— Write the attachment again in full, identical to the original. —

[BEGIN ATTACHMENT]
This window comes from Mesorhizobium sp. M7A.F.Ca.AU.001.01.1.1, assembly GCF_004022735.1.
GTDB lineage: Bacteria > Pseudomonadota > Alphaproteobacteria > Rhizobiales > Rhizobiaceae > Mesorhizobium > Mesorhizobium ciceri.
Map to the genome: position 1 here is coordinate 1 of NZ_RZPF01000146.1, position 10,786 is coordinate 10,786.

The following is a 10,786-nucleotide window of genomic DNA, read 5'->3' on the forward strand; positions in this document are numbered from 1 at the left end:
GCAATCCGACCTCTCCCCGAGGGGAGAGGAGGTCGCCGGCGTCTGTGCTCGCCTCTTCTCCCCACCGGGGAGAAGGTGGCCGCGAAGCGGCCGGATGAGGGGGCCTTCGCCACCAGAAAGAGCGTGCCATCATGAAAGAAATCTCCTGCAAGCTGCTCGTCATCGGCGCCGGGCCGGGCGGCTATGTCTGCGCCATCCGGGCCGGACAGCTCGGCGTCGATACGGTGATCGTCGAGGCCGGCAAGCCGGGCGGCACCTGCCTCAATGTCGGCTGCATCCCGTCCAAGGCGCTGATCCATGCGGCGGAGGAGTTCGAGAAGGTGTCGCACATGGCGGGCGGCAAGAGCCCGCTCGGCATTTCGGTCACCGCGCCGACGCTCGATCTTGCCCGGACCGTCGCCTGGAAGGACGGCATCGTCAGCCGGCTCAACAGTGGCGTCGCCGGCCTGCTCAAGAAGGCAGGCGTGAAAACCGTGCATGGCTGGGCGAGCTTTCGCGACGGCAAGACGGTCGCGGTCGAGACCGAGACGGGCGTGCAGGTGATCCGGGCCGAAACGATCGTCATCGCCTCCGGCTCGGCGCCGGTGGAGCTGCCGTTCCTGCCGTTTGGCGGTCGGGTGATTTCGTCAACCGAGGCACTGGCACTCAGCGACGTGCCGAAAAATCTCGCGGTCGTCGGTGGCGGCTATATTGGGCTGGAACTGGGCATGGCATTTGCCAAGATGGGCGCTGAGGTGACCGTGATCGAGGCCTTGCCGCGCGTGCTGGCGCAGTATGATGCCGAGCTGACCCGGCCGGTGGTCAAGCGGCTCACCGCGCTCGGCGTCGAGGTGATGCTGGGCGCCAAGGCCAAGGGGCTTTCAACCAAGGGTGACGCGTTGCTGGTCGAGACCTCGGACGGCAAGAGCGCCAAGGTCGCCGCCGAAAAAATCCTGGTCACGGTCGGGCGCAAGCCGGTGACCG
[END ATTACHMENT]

This window comes from Mesorhizobium sp. M7A.F.Ca.AU.001.01.1.1, assembly GCF_004022735.1.
GTDB lineage: Bacteria > Pseudomonadota > Alphaproteobacteria > Rhizobiales > Rhizobiaceae > Mesorhizobium > Mesorhizobium ciceri.
Map to the genome: position 1 here is coordinate 1 of NZ_RZPF01000146.1, position 10,786 is coordinate 10,786.

The following is a 10,786-nucleotide window of genomic DNA, read 5'->3' on the forward strand; positions in this document are numbered from 1 at the left end:
GCAATCCGACCTCTCCCCGAGGGGAGAGGAGGTCGCCGGCGTCTGTGCTCGCCTCTTCTCCCCACCGGGGAGAAGGTGGCCGCGAAGCGGCCGGATGAGGGGGCCTTCGCCACCAGAAAGAGCGTGCCATCATGAAAGAAATCTCCTGCAAGCTGCTCGTCATCGGCGCCGGGCCGGGCGGCTATGTCTGCGCCATCCGGGCCGGACAGCTCGGCGTCGATACGGTGATCGTCGAGGCCGGCAAGCCGGGCGGCACCTGCCTCAATGTCGGCTGCATCCCGTCCAAGGCGCTGATCCATGCGGCGGAGGAGTTCGAGAAGGTGTCGCACATGGCGGGCGGCAAGAGCCCGCTCGGCATTTCGGTCACCGCGCCGACGCTCGATCTTGCCCGGACCGTCGCCTGGAAGGACGGCATCGTCAGCCGGCTCAACAGTGGCGTCGCCGGCCTGCTCAAGAAGGCAGGCGTGAAAACCGTGCATGGCTGGGCGAGCTTTCGCGACGGCAAGACGGTCGCGGTCGAGACCGAGACGGGCGTGCAGGTGATCCGGGCCGAAACGATCGTCATCGCCTCCGGCTCGGCGCCGGTGGAGCTGCCGTTCCTGCCGTTTGGCGGTCGGGTGATTTCGTCAACCGAGGCACTGGCACTCAGCGACGTGCCGAAAAATCTCGCGGTCGTCGGTGGCGGCTATATTGGGCTGGAACTGGGCATGGCATTTGCCAAGATGGGCGCTGAGGTGACCGTGATCGAGGCCTTGCCGCGCGTGCTGGCGCAGTATGATGCCGAGCTGACCCGGCCGGTGGTCAAGCGGCTCACCGCGCTCGGCGTCGAGGTGATGCTGGGCGCCAAGGCCAAGGGGCTTTCAACCAAGGGTGACGCGTTGCTGGTCGAGACCTCGGACGGCAAGAGCGCCAAGGTCGCCGCCGAAAAAATCCTGGTCACGGTCGGGCGCAAGCCGGTGACCG